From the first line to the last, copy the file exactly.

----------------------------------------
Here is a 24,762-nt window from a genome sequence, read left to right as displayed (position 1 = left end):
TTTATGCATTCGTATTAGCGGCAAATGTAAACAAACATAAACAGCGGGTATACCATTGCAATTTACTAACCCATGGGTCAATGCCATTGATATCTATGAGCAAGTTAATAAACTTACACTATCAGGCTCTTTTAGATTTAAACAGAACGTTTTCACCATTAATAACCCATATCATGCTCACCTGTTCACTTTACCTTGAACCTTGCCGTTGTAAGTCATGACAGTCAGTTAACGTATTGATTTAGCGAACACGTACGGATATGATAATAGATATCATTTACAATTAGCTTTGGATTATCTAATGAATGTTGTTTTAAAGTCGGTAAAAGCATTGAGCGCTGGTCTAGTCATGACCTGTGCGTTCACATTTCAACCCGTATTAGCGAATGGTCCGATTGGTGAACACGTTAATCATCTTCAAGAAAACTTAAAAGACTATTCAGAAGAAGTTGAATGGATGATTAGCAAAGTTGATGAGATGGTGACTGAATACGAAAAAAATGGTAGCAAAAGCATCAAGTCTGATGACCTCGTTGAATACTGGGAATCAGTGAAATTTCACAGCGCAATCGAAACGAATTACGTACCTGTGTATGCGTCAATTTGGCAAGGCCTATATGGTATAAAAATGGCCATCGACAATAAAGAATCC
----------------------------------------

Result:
Here is a 24,762-nt window from a genome sequence, read left to right as displayed (position 1 = left end):
TTTATGCATTCGTATTAGCGGCAAATGTAAACAAACATAAACAGCGGGTATACCATTGCAATTTACTAACCCATGGGTCAATGCCATTGATATCTATGAGCAAGTTAATAAACTTACACTATCAGGCTCTTTTAGATTTAAACAGAACGTTTTCACCATTAATAACCCATATCATGCTCACCTGTTCACTTTACCTTGAACCTTGCCGTTGTAAGTCATGACAGTCAGTTAACGTATTGATTTAGCGAACACGTACGGATATGATAATAGATATCATTTACAATTAGCTTTGGATTATCTAATGAATGTTGTTTTAAAGTCGGTAAAAGCATTGAGCGCTGGTCTAGTCATGACCTGTGCGTTCACATTTCAACCCGTATTAGCGAATGGTCCGATTGGTGAACACGTTAATCATCTTCAAGAAAACTTAAAAGACTATTCAGAAGAAGTTGAATGGATGATTAGCAAAGTTGATGAGATGGTGACTGAATACGAAAAAAATGGTAGCAAAAGCATCAAGTCTGATGACCTCGTTGAATACTGGGAATCAGTGAAATTTCACAGCGCAATCGAAACGAATTACGTACCTGTGTATGCGTCAATTTGGCAAGGCCTATATGGTATAAAAATGGCCATCGACAATAAAGAATCC